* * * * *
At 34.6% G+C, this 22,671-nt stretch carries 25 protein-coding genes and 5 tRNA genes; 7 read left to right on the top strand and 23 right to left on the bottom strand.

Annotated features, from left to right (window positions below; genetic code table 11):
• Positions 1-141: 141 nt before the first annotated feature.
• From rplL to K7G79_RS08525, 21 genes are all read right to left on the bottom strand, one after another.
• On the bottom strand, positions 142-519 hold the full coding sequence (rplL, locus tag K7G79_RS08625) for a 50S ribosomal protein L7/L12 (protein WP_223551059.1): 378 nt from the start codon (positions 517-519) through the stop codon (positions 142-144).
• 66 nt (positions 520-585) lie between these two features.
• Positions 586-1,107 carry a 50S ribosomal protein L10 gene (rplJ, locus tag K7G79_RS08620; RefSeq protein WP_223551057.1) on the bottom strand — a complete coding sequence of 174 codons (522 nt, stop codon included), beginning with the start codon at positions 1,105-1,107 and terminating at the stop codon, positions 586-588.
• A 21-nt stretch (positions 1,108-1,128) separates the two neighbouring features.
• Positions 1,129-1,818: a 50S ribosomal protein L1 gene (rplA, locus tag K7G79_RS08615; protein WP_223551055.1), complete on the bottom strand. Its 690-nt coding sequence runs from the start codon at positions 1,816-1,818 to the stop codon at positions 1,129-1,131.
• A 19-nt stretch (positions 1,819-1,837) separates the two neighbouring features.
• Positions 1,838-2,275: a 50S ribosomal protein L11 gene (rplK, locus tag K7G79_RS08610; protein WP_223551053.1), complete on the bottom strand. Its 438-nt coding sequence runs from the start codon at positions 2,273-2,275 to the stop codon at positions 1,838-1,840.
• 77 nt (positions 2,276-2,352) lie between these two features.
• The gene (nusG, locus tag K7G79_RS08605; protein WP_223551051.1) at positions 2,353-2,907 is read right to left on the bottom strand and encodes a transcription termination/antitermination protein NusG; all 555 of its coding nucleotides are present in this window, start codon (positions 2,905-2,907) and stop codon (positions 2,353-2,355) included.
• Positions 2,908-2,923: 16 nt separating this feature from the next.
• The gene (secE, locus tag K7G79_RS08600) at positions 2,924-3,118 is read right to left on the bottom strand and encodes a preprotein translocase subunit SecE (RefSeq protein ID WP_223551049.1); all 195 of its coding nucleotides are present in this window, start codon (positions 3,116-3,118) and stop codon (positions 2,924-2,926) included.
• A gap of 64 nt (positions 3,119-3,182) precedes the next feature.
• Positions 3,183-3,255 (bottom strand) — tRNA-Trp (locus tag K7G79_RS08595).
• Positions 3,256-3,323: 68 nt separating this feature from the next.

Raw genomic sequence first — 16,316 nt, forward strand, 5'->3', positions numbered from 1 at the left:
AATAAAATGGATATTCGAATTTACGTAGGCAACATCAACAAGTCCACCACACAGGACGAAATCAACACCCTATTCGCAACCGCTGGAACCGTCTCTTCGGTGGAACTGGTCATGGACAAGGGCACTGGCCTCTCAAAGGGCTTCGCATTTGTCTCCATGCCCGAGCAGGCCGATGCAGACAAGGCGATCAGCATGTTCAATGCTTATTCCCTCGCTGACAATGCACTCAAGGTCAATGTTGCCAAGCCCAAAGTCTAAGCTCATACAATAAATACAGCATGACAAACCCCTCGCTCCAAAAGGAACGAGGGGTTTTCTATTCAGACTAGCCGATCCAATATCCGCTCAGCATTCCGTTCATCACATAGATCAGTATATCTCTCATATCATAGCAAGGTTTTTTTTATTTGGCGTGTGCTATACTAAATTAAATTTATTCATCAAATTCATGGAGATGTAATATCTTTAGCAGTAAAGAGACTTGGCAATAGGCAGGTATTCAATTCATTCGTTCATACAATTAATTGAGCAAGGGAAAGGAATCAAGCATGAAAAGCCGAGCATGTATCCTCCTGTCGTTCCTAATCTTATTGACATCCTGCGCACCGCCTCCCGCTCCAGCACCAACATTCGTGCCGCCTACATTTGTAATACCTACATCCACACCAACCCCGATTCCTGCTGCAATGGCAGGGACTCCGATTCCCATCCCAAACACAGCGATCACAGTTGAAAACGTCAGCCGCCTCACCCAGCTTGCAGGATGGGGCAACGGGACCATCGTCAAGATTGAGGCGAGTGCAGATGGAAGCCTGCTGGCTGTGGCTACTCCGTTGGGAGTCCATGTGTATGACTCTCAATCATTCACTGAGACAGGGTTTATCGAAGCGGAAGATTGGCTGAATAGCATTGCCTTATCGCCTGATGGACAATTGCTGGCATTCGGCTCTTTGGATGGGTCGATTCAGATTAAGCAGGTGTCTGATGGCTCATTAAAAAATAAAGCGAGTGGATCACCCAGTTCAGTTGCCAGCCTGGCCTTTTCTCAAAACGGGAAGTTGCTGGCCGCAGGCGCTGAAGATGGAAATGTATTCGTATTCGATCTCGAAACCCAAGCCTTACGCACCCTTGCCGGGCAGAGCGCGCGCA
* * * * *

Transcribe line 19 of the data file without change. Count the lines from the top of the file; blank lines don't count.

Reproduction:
Raw genomic sequence first — 16,316 nt, forward strand, 5'->3', positions numbered from 1 at the left: